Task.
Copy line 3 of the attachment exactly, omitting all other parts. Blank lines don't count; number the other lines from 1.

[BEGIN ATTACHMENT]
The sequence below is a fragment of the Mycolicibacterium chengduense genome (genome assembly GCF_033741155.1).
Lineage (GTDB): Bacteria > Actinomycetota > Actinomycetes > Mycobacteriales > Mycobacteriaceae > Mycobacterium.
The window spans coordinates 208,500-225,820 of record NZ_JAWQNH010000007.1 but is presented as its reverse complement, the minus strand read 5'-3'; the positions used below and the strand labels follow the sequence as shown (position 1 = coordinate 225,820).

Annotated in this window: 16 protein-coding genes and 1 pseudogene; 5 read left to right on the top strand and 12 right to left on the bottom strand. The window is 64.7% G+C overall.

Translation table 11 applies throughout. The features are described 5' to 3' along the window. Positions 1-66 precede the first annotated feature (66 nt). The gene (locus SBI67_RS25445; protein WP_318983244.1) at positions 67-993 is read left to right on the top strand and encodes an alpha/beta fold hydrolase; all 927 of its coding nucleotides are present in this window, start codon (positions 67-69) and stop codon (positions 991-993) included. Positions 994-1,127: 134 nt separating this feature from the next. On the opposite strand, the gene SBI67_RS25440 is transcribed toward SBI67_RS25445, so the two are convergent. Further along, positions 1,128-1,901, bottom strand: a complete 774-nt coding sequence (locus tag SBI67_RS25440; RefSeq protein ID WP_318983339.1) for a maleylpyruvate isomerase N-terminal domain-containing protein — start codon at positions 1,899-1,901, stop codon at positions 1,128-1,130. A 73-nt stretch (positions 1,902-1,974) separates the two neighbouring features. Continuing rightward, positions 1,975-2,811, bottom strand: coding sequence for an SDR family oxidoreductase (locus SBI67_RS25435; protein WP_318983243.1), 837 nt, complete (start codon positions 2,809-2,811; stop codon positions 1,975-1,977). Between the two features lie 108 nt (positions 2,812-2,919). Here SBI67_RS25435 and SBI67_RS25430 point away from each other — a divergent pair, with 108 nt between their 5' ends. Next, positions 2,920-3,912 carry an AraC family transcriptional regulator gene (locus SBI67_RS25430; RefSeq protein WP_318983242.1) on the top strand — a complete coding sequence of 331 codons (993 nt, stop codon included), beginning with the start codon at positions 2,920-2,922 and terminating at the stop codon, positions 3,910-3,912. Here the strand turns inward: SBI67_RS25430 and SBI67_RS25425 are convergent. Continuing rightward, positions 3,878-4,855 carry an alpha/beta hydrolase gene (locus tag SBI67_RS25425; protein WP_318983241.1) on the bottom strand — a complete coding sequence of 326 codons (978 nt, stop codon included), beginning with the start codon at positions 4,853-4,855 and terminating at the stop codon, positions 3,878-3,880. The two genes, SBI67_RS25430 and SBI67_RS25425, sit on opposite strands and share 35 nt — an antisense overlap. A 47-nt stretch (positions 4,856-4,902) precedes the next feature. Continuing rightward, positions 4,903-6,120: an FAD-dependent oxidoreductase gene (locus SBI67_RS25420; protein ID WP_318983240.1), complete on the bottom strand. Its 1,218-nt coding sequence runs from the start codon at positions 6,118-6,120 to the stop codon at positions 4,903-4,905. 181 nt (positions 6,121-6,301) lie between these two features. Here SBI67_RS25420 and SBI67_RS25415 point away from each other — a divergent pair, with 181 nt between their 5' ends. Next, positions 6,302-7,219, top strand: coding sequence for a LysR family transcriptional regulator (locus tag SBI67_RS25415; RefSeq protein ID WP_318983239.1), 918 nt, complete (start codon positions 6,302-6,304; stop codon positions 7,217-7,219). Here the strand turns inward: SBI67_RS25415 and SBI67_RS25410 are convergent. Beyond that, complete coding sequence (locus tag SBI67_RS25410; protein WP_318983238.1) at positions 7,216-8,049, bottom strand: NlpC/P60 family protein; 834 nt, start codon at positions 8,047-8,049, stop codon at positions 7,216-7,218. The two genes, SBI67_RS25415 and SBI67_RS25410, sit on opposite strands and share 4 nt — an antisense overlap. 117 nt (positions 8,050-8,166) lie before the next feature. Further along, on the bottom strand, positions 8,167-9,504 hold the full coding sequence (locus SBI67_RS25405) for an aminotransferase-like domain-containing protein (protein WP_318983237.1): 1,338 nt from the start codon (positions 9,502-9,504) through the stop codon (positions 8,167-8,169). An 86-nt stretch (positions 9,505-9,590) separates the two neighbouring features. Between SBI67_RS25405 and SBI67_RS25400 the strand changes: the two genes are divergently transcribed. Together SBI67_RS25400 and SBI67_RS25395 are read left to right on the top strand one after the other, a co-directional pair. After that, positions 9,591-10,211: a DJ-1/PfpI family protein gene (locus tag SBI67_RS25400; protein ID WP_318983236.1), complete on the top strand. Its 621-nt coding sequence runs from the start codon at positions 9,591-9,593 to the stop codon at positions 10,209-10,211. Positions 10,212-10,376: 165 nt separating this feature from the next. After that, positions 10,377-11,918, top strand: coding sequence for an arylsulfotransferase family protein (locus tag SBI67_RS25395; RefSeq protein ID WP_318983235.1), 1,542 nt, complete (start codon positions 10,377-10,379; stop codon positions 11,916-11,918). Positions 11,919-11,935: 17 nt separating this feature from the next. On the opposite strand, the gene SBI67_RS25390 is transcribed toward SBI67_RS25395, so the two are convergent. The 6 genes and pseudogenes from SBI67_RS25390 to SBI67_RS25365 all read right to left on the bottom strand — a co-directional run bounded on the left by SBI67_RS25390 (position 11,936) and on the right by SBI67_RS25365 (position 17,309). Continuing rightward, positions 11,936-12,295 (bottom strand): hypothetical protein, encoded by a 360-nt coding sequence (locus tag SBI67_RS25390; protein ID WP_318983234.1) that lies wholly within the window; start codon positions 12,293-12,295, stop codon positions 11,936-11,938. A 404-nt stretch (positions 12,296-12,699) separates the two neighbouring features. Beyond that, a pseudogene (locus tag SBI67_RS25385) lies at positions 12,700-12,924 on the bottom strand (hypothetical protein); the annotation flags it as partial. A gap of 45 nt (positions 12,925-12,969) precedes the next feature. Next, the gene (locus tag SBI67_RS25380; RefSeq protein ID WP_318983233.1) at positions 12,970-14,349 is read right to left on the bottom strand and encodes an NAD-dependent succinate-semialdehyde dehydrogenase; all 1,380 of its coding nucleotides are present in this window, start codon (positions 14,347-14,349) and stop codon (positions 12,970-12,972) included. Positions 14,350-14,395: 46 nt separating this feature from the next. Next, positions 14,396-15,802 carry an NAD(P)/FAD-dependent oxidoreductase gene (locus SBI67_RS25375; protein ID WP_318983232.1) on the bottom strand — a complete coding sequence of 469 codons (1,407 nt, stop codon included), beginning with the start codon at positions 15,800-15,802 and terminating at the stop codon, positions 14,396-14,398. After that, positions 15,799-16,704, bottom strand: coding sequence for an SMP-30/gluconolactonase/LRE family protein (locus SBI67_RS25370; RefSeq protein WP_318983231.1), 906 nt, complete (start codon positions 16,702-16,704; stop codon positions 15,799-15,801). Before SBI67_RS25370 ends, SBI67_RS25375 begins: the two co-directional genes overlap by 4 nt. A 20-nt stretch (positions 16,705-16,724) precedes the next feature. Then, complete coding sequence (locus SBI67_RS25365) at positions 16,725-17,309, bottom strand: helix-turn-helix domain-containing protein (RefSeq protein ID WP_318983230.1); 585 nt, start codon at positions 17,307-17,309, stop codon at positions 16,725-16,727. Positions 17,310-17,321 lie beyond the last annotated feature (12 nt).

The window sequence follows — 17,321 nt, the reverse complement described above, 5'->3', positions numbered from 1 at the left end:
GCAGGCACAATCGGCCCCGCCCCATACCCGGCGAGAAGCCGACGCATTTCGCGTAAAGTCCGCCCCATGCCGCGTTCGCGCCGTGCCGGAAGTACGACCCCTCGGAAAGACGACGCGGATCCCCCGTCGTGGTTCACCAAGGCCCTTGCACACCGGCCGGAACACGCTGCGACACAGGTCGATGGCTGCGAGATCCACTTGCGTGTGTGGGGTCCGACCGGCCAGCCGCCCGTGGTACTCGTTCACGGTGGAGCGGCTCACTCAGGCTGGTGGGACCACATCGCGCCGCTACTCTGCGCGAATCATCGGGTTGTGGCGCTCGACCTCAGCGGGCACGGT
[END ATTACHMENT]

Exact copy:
The window spans coordinates 208,500-225,820 of record NZ_JAWQNH010000007.1 but is presented as its reverse complement, the minus strand read 5'-3'; the positions used below and the strand labels follow the sequence as shown (position 1 = coordinate 225,820).